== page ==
By Ross Markman
It's 3:29 p.m. at Havre High School and the hallways are pretty much empty. In a minute, hundreds of students will spill out of their classrooms, in a mad rush to wrap up another day of learning.
A minute later, the bell rings.
Classes end, doors swing open and 680 teenagers flood the halls. Some stop to chat with friends or cuddle with a boyfriend or girlfriend, but most head straight to their lockers to fill their backpacks with a night's work.
The backpack is the educational toolbox many students at Havre High use to haul books, supplies, food and just about anything else during their four-minute jaunt from class to class.
Not next year.
The Havre school board Tuesday approved a change to its student handbook banning kids from using backpacks to shuttle their belongings between periods. The revision, which goes into effect in September, does permit students to carry backpacks to and from school, and to lunch.
"They're huge, the backpacks now. It seems like they get bigger," high school principal Jim Donovan said. "If you go into a classroom, every kid has one. And it's just amazing how cluttered up the hallways are."
But it's not just the amount of backpacks that has Donovan concerned. It's the safety hazard they can pose to others and the potential for theft they provide.
Donovan recalled a time he recently spent in the school's laptop computer lab a "small room already," he said.
"I was going around all the kids having them do certain things to see if the wireless lab was doing the right things," he said. "And I'm stepping over these things. They're all over the aisles."
As for stealing, Donovan said it's not a consistent problem, but is an issue with backpacks.
"Anything we can do to curtail that, we'd like to be a little proactive," he said.
School board president Jim Heberly agreed.
"It's just harder to control with backpacks what's going in and what's going out of the school. This is a little preventative medicine, so there won't be a problem," Heberly said.
The board voted unanimously Tuesday to adopt the policy. Heberly doesn't expect much opposition.
Two years ago when the district began using dogs at the high school for random drug searches, he said, few people were opposed.
"Running the dogs through was way more controversial than this, and no one showed up at our meeting then," Heberly said.
"I think the biggest problem here is getting from one end of the school to the other in time," he added, since students will have to stop at their lockers more often. "The school will have to experiment with that."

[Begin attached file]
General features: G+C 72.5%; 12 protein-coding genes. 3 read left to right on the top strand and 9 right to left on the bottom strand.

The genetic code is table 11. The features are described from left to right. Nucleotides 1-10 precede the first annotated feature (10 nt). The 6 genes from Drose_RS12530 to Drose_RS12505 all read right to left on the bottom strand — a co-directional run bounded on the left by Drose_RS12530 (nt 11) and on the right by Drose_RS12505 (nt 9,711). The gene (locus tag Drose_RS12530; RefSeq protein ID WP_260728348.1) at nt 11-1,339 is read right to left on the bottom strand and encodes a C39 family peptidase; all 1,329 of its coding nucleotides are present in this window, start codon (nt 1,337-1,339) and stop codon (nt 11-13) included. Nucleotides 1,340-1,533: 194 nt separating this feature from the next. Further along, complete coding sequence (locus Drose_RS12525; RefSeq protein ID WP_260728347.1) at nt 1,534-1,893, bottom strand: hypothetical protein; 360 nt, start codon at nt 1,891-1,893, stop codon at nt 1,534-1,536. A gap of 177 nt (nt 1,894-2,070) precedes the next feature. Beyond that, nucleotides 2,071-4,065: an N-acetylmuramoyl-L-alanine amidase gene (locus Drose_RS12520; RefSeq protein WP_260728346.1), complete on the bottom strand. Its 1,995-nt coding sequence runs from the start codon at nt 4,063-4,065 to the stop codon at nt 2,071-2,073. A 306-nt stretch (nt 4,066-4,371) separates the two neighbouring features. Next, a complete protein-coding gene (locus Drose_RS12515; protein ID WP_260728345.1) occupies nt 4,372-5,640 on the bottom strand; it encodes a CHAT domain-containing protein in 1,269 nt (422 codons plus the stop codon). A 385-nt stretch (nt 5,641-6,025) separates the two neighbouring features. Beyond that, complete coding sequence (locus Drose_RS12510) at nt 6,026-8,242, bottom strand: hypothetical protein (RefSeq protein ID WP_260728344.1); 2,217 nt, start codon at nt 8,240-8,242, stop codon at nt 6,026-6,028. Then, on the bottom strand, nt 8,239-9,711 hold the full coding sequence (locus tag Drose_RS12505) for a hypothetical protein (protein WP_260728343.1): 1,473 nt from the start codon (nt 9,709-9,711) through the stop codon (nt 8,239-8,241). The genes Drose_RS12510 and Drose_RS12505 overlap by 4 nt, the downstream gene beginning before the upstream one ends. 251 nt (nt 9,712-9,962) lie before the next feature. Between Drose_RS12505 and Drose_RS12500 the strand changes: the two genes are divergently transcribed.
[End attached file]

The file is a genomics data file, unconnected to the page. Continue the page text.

Lacey Cote, a Havre High freshman, agreed. The four minutes of exchange time between classes may need to be increased, she said.
"I think it's going to stink. You carry just about everything in your backpack," she said. "I have trouble just getting stuff in and out of it."
Haily Donoven, also a ninth-grader, said although she doesn't agree with the new policy, four minutes should be sufficient.
"I don't necessarily like it. It would be kind of a hassle. It's a lot easier for me to carry my stuff with me," Donoven said. "But it should be enough time to get from class to class."
Cote and Donoven are only one year removed from Havre Middle School, which outlawed backpacks three years ago, principal Vance Blatter said.
"It became a safety issue for the kids and teachers in the classrooms," Blatter said. "I don't remember hearing any complaints when we started this."
Levi Briese, a Havre High junior, said that could be different at the high school level.
"People just don't like change," he said. "But I don't have a problem with a change in the rule."
Briese attended Tuesday's school board meeting. Thursday, he conducted a little experiment. Rather than lugging his backpack with him all day, Briese stopped at his locker when necessary to unload and pick up supplies.
"I was able to make it to every class on time," he said.
"In my classes, there are tons of backpacks in the aisles for people to trip over," Briese added. "The only good thing you'll miss (by forbidding backpacks) is maybe when you forget something for class."
Donovan said he's prepared for some student opposition, but anticipates it will be minimal.
"I don't think the kids will necessarily like it. We'll have to just take a look and do some adapting," he said. "But we have a big class coming in next year. And it will just be business as usual for them."